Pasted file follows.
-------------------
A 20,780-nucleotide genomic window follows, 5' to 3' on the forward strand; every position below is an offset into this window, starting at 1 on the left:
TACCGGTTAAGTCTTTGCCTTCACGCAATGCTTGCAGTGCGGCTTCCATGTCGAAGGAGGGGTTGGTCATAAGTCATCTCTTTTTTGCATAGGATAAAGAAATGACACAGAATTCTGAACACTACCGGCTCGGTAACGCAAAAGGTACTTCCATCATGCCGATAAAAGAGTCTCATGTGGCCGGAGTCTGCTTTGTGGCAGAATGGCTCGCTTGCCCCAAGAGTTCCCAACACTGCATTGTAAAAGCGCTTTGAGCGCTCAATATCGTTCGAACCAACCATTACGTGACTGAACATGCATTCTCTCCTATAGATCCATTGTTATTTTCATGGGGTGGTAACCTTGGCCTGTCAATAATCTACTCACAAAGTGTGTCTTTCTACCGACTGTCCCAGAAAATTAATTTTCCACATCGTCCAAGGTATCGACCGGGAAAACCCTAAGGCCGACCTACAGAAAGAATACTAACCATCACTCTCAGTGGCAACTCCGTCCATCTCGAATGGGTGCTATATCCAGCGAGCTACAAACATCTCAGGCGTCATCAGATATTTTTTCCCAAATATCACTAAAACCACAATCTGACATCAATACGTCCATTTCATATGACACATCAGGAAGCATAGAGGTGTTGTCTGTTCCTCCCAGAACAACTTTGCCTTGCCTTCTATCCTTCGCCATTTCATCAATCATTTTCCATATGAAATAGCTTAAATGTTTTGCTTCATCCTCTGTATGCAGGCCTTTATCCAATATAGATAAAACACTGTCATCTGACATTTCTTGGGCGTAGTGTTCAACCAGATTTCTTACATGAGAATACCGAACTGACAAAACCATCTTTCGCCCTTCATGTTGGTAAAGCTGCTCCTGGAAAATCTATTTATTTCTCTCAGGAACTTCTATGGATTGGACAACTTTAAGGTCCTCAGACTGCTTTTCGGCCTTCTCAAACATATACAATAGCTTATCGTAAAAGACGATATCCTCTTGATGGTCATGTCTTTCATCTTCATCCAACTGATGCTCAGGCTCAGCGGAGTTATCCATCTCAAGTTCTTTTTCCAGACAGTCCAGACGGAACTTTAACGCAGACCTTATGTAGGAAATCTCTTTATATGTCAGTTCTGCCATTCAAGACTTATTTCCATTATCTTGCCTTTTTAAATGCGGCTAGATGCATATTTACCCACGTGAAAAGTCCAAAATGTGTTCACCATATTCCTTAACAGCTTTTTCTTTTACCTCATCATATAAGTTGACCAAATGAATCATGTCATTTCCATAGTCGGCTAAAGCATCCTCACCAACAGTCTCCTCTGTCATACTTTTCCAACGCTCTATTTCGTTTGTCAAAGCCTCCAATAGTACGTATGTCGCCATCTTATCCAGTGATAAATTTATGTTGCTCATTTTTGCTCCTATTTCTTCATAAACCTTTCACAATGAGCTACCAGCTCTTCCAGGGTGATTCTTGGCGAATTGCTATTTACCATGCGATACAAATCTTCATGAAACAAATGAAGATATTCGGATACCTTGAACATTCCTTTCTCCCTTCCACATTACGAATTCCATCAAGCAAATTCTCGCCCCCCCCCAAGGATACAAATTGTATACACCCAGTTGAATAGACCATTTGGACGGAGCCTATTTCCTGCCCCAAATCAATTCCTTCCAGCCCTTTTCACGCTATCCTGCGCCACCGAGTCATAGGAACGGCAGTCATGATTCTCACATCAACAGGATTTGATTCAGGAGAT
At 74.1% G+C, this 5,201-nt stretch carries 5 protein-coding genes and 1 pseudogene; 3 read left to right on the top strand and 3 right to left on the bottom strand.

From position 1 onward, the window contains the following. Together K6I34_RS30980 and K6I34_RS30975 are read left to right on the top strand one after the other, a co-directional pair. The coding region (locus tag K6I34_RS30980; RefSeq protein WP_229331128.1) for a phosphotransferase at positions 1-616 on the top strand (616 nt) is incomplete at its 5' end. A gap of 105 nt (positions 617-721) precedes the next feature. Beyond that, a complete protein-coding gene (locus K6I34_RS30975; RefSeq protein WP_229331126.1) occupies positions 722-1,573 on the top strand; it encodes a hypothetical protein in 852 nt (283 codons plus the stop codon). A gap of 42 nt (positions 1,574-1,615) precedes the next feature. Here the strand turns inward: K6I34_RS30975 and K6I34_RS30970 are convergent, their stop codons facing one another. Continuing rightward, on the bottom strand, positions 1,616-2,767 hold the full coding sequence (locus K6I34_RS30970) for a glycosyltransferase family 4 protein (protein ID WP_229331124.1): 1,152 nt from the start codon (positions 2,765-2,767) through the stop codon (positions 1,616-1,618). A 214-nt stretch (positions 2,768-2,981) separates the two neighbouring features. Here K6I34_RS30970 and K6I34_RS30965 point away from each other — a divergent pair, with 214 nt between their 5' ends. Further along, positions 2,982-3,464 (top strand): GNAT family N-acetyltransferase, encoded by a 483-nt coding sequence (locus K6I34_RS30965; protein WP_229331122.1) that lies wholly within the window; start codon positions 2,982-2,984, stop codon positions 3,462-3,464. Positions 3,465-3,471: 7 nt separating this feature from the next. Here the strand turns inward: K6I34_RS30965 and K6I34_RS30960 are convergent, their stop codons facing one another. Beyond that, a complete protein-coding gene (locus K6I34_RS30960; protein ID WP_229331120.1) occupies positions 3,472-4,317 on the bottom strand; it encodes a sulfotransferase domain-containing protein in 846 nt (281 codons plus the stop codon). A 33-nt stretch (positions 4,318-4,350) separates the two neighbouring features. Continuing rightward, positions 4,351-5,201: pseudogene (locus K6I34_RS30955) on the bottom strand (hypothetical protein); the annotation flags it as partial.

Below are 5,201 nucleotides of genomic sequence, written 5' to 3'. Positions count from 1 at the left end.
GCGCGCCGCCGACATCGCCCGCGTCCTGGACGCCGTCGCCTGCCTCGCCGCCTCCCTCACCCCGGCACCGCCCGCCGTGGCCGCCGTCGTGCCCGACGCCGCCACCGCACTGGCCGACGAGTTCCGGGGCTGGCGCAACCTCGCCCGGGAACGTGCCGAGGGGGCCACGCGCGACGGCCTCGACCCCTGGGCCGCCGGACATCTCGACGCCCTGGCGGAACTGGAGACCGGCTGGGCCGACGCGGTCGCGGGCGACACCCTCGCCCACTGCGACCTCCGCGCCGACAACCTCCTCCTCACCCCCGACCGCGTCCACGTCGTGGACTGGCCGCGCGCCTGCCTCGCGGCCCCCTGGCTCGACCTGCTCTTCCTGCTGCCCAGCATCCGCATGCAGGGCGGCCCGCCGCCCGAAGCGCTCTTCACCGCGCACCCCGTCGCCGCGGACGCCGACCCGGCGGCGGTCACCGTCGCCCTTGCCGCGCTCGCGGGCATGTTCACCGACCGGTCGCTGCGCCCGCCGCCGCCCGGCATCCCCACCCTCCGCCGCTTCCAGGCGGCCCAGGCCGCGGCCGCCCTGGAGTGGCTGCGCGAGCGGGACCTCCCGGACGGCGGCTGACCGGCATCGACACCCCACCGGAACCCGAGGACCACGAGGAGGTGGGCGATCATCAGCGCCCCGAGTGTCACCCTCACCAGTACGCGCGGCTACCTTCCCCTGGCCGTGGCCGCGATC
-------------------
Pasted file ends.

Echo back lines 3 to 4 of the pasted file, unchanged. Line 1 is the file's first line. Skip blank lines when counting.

At 74.1% G+C, this 5,201-nt stretch carries 5 protein-coding genes and 1 pseudogene; 3 read left to right on the top strand and 3 right to left on the bottom strand.

From position 1 onward, the window contains the following. Together K6I34_RS30980 and K6I34_RS30975 are read left to right on the top strand one after the other, a co-directional pair. The coding region (locus tag K6I34_RS30980; RefSeq protein WP_229331128.1) for a phosphotransferase at positions 1-616 on the top strand (616 nt) is incomplete at its 5' end. A gap of 105 nt (positions 617-721) precedes the next feature. Beyond that, a complete protein-coding gene (locus K6I34_RS30975; RefSeq protein WP_229331126.1) occupies positions 722-1,573 on the top strand; it encodes a hypothetical protein in 852 nt (283 codons plus the stop codon). A gap of 42 nt (positions 1,574-1,615) precedes the next feature. Here the strand turns inward: K6I34_RS30975 and K6I34_RS30970 are convergent, their stop codons facing one another. Continuing rightward, on the bottom strand, positions 1,616-2,767 hold the full coding sequence (locus K6I34_RS30970) for a glycosyltransferase family 4 protein (protein ID WP_229331124.1): 1,152 nt from the start codon (positions 2,765-2,767) through the stop codon (positions 1,616-1,618). A 214-nt stretch (positions 2,768-2,981) separates the two neighbouring features. Here K6I34_RS30970 and K6I34_RS30965 point away from each other — a divergent pair, with 214 nt between their 5' ends. Further along, positions 2,982-3,464 (top strand): GNAT family N-acetyltransferase, encoded by a 483-nt coding sequence (locus K6I34_RS30965; protein WP_229331122.1) that lies wholly within the window; start codon positions 2,982-2,984, stop codon positions 3,462-3,464. Positions 3,465-3,471: 7 nt separating this feature from the next. Here the strand turns inward: K6I34_RS30965 and K6I34_RS30960 are convergent, their stop codons facing one another. Beyond that, a complete protein-coding gene (locus K6I34_RS30960; protein ID WP_229331120.1) occupies positions 3,472-4,317 on the bottom strand; it encodes a sulfotransferase domain-containing protein in 846 nt (281 codons plus the stop codon). A 33-nt stretch (positions 4,318-4,350) separates the two neighbouring features. Continuing rightward, positions 4,351-5,201: pseudogene (locus K6I34_RS30955) on the bottom strand (hypothetical protein); the annotation flags it as partial.